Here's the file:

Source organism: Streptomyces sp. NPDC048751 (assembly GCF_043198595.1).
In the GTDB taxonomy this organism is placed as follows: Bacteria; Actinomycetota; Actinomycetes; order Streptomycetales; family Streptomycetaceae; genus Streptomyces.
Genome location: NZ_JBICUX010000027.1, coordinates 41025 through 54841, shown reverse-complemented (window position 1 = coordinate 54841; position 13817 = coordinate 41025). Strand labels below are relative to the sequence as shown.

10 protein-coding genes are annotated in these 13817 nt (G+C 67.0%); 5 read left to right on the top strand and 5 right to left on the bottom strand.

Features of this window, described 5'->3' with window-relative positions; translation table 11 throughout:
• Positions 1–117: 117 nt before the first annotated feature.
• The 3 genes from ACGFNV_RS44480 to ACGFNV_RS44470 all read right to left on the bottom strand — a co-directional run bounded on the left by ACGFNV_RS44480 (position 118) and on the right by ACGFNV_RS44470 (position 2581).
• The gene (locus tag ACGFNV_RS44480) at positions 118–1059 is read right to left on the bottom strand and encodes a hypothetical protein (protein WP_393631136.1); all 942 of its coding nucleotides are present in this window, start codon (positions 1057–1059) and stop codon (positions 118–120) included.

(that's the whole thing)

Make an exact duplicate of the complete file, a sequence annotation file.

Source organism: Streptomyces sp. NPDC048751 (assembly GCF_043198595.1).
In the GTDB taxonomy this organism is placed as follows: Bacteria; Actinomycetota; Actinomycetes; order Streptomycetales; family Streptomycetaceae; genus Streptomyces.
Genome location: NZ_JBICUX010000027.1, coordinates 41025 through 54841, shown reverse-complemented (window position 1 = coordinate 54841; position 13817 = coordinate 41025). Strand labels below are relative to the sequence as shown.

10 protein-coding genes are annotated in these 13817 nt (G+C 67.0%); 5 read left to right on the top strand and 5 right to left on the bottom strand.

Features of this window, described 5'->3' with window-relative positions; translation table 11 throughout:
• Positions 1–117: 117 nt before the first annotated feature.
• The 3 genes from ACGFNV_RS44480 to ACGFNV_RS44470 all read right to left on the bottom strand — a co-directional run bounded on the left by ACGFNV_RS44480 (position 118) and on the right by ACGFNV_RS44470 (position 2581).
• The gene (locus tag ACGFNV_RS44480) at positions 118–1059 is read right to left on the bottom strand and encodes a hypothetical protein (protein WP_393631136.1); all 942 of its coding nucleotides are present in this window, start codon (positions 1057–1059) and stop codon (positions 118–120) included.